Title

Ethical obligations to cetaceans: a case study for Singer's animal ethics

RIS ID

34335

Publication Details

Russell, D. 2009, 'Ethical obligations to cetaceans: a case study for Singer's animal ethics', in R. Aaron. Younis (eds), On the Ethical Life, 1 edn, Cambridge Scholars Publishing, Newcastle upon Tyne, UK. pp. 32

Abstract

A central theme in Singer's work from the ground-breaking book, Animal Liberation, published in 1975 has been a concern for animals. The focus has been on animals living in deplorable conditions such as factory farms and cages or those forced to endure suffering, for example, cattle in transit or animals in laboratories. One area where humans have been slower to subjugate animals is the oceans. Here most animals are unconstrained but they are not immune to the impact of human activities. Fish suffer from human-induced pollution. In The ethics of what we eat (2006, pp.l16-7) Singer and Mason look at the evidence pointing to the capacity of fish to feel pain and conclude that they do have this capacity and can experience pain and distress when caught on a hook or suffocating out of water.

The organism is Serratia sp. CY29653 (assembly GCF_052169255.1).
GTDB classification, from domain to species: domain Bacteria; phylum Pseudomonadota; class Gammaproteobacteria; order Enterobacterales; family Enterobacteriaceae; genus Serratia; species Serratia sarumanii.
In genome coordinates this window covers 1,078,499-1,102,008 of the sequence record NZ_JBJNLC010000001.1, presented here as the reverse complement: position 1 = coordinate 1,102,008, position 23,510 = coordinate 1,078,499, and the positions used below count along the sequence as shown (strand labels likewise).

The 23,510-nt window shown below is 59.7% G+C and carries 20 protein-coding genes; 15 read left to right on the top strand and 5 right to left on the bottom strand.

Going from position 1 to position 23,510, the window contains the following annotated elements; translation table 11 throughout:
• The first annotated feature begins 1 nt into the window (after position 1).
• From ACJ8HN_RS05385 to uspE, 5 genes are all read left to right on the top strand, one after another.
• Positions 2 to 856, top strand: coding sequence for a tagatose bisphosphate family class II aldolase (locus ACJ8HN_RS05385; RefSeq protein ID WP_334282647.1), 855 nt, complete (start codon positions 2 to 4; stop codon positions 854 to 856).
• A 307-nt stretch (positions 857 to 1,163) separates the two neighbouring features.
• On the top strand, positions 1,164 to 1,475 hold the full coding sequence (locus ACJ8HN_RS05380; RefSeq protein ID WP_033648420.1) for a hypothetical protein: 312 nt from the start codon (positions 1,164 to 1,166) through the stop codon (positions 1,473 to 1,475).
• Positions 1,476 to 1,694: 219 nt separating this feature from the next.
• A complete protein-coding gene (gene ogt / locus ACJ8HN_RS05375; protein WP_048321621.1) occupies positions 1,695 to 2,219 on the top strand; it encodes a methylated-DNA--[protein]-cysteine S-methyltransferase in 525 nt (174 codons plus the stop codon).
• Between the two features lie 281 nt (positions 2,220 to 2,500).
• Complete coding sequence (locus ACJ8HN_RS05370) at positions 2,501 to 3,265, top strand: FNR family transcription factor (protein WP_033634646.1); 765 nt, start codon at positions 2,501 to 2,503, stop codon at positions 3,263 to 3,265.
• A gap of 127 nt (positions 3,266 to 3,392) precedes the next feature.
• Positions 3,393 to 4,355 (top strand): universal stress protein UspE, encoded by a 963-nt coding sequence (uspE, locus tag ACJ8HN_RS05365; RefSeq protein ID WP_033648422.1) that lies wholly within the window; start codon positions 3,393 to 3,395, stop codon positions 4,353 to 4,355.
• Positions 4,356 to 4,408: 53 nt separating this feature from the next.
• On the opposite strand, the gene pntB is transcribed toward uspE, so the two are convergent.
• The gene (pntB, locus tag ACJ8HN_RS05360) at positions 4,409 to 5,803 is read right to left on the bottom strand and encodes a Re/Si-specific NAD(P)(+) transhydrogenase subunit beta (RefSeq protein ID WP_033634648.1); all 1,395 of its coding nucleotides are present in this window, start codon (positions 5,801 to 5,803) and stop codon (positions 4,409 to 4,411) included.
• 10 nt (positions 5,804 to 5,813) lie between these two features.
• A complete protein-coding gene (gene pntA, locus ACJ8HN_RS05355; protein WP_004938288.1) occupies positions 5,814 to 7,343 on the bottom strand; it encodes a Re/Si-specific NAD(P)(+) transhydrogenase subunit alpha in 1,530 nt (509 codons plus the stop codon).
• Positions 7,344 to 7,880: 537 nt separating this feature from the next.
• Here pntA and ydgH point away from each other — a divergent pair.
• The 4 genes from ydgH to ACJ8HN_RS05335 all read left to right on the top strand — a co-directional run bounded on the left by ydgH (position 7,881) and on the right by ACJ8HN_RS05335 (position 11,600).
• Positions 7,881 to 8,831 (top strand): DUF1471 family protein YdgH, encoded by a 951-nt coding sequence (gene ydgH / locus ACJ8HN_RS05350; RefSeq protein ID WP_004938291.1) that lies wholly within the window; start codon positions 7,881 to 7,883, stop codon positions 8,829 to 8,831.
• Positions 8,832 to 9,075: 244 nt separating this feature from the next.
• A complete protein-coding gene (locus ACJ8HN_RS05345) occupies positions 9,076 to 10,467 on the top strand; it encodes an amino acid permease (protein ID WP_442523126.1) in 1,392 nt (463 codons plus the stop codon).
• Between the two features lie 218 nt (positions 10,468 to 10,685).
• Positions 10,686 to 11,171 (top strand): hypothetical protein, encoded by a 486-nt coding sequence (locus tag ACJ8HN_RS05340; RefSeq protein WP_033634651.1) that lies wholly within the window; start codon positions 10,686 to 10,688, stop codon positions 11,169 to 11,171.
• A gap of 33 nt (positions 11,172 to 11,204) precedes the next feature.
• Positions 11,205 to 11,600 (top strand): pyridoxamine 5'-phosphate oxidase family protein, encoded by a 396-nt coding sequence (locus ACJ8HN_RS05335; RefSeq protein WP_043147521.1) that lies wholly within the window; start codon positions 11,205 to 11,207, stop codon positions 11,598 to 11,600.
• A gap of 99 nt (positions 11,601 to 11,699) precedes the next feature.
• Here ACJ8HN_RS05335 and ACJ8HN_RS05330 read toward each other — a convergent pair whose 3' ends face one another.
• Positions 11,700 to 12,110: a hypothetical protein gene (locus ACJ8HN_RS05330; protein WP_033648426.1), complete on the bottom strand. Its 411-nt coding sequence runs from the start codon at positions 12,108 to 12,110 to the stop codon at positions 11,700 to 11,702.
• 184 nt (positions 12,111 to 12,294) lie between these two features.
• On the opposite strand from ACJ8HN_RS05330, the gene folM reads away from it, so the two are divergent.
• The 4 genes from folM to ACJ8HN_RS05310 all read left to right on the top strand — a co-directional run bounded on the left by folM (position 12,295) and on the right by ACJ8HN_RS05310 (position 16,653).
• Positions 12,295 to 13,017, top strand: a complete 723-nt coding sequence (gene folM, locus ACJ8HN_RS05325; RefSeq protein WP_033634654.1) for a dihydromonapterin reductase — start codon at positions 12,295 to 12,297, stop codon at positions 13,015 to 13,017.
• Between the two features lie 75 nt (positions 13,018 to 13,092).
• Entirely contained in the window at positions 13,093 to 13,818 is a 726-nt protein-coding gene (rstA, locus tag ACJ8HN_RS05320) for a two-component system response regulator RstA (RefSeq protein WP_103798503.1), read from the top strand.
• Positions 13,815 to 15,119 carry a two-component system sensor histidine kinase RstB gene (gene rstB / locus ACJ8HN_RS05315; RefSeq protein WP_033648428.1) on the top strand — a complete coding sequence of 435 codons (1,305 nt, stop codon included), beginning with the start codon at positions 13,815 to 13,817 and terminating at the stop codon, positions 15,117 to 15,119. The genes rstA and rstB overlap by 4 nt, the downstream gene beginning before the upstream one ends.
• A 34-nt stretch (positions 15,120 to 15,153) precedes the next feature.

Link to publisher version (URL)

Cambridge Scholars Publishing

Please refer to publisher version or contact your library.

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